The House Farm Bill FAILS…What Happens Next?

Written by Andrew McNamee, Director of Government Relations

The farm bill (H.R. 2), which must be passed every five years to authorize agriculture and nutrition programs, was rejected last week in the House of Representatives by a 198-213 vote. As we mentioned in our previous post on the topic, there were international provisions in the bill we support, including elimination of the requirement to “monetize” U.S. commodities provided through Food for Peace. We opposed several domestic provisions of the bill, including a proposal to implement stringent work requirements on recipients with young children. We were hopeful that the harmful provisions could be fixed when the House and Senate worked out the differences between their versions of the legislation (done in what’s called a “conference committee”).

However, Democrats pulled out of farm bill negotiations due to their opposition to new work requirements for Supplemental Nutrition Assistance Program (SNAP) recipients, meaning that the Speaker of the House had to pass a bill with only Republican votes. We advocated against the inclusion of the SNAP provisions, but they became necessary to passing the bill once Democrats announced their blanket opposition. This gave the ultra-conservative House Freedom Caucus the leverage to demand a vote on an unrelated immigration measure in exchange for their support. When their demand was rebuffed, the Freedom Caucus joined Democrats to oppose the bill, sinking it.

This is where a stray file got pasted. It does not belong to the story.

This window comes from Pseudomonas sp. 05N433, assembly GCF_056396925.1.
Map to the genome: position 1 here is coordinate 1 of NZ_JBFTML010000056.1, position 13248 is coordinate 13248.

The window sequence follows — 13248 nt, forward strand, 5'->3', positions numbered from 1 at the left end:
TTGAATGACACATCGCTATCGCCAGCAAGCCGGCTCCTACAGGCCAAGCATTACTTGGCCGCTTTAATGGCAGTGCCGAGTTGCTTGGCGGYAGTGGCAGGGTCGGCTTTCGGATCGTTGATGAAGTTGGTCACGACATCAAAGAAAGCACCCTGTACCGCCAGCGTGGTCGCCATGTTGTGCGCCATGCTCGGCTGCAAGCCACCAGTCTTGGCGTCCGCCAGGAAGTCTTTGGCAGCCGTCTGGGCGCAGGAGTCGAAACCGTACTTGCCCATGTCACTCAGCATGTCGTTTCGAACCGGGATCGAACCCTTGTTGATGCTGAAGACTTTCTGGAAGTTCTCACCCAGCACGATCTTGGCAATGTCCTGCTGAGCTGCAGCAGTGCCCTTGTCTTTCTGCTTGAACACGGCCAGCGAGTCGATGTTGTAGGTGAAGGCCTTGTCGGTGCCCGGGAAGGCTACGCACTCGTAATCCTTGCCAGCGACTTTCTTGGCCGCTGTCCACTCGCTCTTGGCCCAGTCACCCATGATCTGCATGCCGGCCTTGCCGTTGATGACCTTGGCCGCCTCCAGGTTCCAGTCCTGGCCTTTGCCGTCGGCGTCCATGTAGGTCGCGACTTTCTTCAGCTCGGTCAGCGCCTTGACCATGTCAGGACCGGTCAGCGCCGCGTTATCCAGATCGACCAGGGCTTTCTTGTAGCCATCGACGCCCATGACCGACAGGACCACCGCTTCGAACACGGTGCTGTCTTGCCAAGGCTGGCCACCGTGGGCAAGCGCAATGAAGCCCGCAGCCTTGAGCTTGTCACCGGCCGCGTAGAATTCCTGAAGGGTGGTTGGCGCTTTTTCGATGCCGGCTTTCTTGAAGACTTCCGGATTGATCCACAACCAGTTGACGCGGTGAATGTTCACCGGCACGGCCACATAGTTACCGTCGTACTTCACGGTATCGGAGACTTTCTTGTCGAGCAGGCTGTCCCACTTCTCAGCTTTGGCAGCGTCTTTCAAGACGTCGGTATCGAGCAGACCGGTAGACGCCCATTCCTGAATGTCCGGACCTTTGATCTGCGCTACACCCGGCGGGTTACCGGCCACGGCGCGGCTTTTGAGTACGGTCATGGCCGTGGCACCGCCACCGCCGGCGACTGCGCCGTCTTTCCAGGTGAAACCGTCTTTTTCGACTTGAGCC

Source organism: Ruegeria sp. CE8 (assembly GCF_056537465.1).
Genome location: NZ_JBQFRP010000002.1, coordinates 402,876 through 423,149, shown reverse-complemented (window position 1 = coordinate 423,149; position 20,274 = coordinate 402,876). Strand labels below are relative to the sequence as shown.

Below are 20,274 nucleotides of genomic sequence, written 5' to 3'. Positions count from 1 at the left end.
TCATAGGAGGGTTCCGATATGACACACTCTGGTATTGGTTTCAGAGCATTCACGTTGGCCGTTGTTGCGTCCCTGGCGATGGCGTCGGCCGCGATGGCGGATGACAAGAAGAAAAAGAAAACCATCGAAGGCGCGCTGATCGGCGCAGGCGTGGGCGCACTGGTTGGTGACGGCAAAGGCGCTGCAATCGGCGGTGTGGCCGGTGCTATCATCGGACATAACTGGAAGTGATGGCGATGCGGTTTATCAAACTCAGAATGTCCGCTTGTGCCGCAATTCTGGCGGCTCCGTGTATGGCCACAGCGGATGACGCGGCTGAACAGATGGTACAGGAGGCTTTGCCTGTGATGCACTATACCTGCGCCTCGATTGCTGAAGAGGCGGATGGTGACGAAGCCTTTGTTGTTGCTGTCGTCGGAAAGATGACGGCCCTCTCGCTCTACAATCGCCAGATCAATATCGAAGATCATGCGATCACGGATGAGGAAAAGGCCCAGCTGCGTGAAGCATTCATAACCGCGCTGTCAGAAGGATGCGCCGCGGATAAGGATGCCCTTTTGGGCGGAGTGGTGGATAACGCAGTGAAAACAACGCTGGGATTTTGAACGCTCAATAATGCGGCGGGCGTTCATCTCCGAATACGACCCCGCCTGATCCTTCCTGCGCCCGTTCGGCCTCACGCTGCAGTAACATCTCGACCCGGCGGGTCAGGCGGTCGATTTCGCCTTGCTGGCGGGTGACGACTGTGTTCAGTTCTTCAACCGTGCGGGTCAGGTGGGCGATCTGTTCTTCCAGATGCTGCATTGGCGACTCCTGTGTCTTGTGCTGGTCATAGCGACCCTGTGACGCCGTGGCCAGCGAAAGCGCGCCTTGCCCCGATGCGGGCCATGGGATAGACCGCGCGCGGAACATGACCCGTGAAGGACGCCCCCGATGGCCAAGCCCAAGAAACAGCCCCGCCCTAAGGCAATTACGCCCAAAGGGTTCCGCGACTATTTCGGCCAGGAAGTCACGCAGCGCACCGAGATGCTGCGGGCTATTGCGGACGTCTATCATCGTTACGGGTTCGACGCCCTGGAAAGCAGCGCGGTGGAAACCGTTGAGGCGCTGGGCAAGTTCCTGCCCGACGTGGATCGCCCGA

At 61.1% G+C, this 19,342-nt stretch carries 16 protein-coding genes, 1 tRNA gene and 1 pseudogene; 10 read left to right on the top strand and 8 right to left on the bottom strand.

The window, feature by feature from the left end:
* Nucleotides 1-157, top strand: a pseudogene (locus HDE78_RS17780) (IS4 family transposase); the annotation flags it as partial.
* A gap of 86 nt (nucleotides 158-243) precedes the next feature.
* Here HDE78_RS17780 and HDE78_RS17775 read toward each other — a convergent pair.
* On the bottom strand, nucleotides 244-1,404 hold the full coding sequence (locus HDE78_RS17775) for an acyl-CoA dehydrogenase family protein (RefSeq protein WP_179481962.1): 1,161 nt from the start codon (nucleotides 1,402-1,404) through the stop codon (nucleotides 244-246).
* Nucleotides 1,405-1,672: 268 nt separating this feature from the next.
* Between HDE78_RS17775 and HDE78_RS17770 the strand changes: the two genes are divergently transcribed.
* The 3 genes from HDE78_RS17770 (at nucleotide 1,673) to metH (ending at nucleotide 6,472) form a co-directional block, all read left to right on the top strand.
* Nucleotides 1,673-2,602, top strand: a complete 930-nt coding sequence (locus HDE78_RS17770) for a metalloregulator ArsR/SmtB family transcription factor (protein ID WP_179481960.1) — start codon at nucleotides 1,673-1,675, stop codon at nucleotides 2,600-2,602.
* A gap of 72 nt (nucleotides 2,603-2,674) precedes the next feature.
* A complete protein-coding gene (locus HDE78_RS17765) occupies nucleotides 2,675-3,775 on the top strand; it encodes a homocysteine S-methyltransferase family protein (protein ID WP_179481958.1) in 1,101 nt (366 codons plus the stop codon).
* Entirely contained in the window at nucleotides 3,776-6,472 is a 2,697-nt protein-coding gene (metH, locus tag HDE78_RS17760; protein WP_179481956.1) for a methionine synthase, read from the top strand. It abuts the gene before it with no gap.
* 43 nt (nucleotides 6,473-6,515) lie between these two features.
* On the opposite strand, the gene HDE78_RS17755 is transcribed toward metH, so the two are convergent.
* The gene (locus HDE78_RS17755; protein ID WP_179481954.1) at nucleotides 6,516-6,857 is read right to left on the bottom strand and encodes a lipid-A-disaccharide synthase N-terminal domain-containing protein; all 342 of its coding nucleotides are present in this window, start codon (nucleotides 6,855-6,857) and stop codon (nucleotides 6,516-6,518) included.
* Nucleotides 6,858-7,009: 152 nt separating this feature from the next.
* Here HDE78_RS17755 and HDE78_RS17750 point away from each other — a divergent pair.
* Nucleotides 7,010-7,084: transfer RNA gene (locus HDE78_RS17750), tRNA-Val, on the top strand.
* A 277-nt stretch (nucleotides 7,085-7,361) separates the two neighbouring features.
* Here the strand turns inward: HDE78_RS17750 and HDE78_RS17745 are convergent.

The real question is, what happens next. The Senate Agriculture Committee is expected to introduce its own farm bill early next month, and Chairman Pat Roberts has said that he “look[s] forward to a bipartisan Senate Farm Bill.” The senior Democrat on the House Agriculture Committee, Rep. Collin Peterson (MN) said that he expects an extension of the 2014 authorization past the September 30 expiration date. House Republicans have pledged to try again to pass the farm bill, and today extended the deadline for them to reconsider the bill to June 22.